Mother Amina owned a shop nearby - providing the perfect halftime refreshments.
'We would play, snack a bit with some stuff that my mum used to have, and then just keep on playing,' Musah recalls about his introduction to soccer, or football as he now refers to it as a player on European shores. 'That was pretty much my whole childhood in Italy.
'It's such a cool memory, I will never forget it. It was such a main part of my childhood - just thinking about playing football and nothing more.'
From the moment he kicked a ball around in that park, Musah unknowingly embarked on a journey to the upper echelons of his now-beloved sport. It didn't take him long to grow hellbent on carving out a career for himself in pro soccer - there was and never has been any other option on the table. 'I didn't know anything else,' he admits.
However, despite this unwavering passion for the game on a playing level, the Milan midfielder has never shared that enthusiasm for watching it.
'I didn't really support anyone or even watch football when I was a kid. I just played it,' he admits.
Musah has never been a huge soccer fan when it comes to watching games on the TV
'When I was in Italy, until the age of nine I didn't really watch it at all. It was just when I came to England and there was Match of the Day on the weekend I would watch that.
'Even now I'm not obsessed with watching every game or watching games when I'm at home, but if there's a nice game on and I'm not focused on a series or something I'll watch it.
'But most of the time if I'm into a series I'd rather focus on that, 'cos I'm always watching football anyway.'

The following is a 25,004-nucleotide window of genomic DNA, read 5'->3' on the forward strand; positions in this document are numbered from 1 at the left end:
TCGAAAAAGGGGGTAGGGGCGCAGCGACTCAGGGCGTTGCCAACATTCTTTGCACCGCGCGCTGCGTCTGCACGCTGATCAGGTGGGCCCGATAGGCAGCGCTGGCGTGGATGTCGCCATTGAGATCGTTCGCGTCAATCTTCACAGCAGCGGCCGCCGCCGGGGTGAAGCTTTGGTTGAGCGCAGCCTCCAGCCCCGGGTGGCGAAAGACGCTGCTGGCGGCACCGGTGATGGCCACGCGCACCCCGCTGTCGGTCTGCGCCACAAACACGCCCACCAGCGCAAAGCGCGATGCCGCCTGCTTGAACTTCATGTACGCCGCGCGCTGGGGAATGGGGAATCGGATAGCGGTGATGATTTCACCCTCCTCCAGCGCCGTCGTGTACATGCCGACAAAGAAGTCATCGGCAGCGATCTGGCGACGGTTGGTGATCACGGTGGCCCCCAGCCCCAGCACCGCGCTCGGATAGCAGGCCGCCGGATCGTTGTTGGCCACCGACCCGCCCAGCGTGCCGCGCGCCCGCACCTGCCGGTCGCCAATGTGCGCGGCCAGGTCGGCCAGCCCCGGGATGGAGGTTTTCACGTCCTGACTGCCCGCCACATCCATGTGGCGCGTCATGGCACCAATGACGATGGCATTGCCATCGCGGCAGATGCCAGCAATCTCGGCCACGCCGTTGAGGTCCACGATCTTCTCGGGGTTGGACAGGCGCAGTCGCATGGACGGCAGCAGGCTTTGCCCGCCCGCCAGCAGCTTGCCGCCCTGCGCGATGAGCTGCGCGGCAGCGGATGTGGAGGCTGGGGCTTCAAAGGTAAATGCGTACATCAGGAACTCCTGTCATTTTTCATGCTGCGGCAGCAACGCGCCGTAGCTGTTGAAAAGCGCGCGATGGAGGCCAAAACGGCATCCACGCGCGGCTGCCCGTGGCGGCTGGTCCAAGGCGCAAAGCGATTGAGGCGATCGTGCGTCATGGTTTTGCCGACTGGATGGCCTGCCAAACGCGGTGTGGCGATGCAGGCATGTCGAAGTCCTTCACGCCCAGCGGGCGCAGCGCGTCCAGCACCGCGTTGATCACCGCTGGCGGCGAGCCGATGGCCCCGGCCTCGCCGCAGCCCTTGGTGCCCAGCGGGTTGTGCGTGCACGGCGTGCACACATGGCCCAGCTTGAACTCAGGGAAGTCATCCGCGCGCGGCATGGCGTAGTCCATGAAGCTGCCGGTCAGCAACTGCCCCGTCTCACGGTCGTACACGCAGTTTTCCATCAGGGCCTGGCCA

So which TV series is taking up most of his time right now?
'Right now I'm watching The Rookie, it's about some police officers and stuff. I'm enjoying that.'
Despite not supporting a team, Musah was well aware of the size of the opportunity presented to him when Arsenal's academy came calling in 2012.
The chance to join a Premier League giant was too good to turn down, even if it meant leaving his beloved town of Castelfranco. The desire to follow his dream was burning too strong.
He would spend seven years plying his trade at Arsenal's London Colney training facility, in which time he went from a boy to a man in everything but age.
Difficult times on the practice field in north London were the making of Musah as he experienced his first taste of the hustle and bustle that comes with following a career in the pro game. On several occasions he felt like throwing the towel in.
The New York-born star made the move to England at the age of nine to play for Arsenal
But at 16 he made the difficult choice to turn down a contract in north London and move to experience yet another new culture in Spain with Valencia
After resisting the urge to pack it all in, the New York-born Ghanaian was eventually offered professional terms by Arsenal. The childhood ambition had been fulfilled.
The caveat, however, was that the path to first-team soccer was too far in the distance to make that deal worthwhile. It was time for another change, and another trip across Europe.
'I felt like at the time I could make that step to become a first-team player soon,' he reveals. 'But it would have taken more time to do it if I was at Arsenal. And Valencia believed that I could make that step earlier, like I believed as well.
'So that was the decision. I didn't quite feel good about the offer that Arsenal made, so I went to Valencia where I felt like I could get to the first team quicker.'
While ultimately it didn't work out for him on a sporting level, out of all the cities he has experienced it is London that Musah calls 'home'.
'I was really enjoying my childhood in Italy, so it wasn't ideal for me to move,' he says. 'But London was great actually, I call it home now.
'I love going there, I have so many friends and family there.'
Musah had to settle for a year in Valencia's reserve squad before being promoted to the senior team when Javi Gracia took over as coach in 2020. At just 17 years of age, the boy from Castelfranco fulfilled his childhood dream by making his pro debut.
If Arsenal's academy turned him from boy to man as a person, Spain was where Musah truly came of age on the field.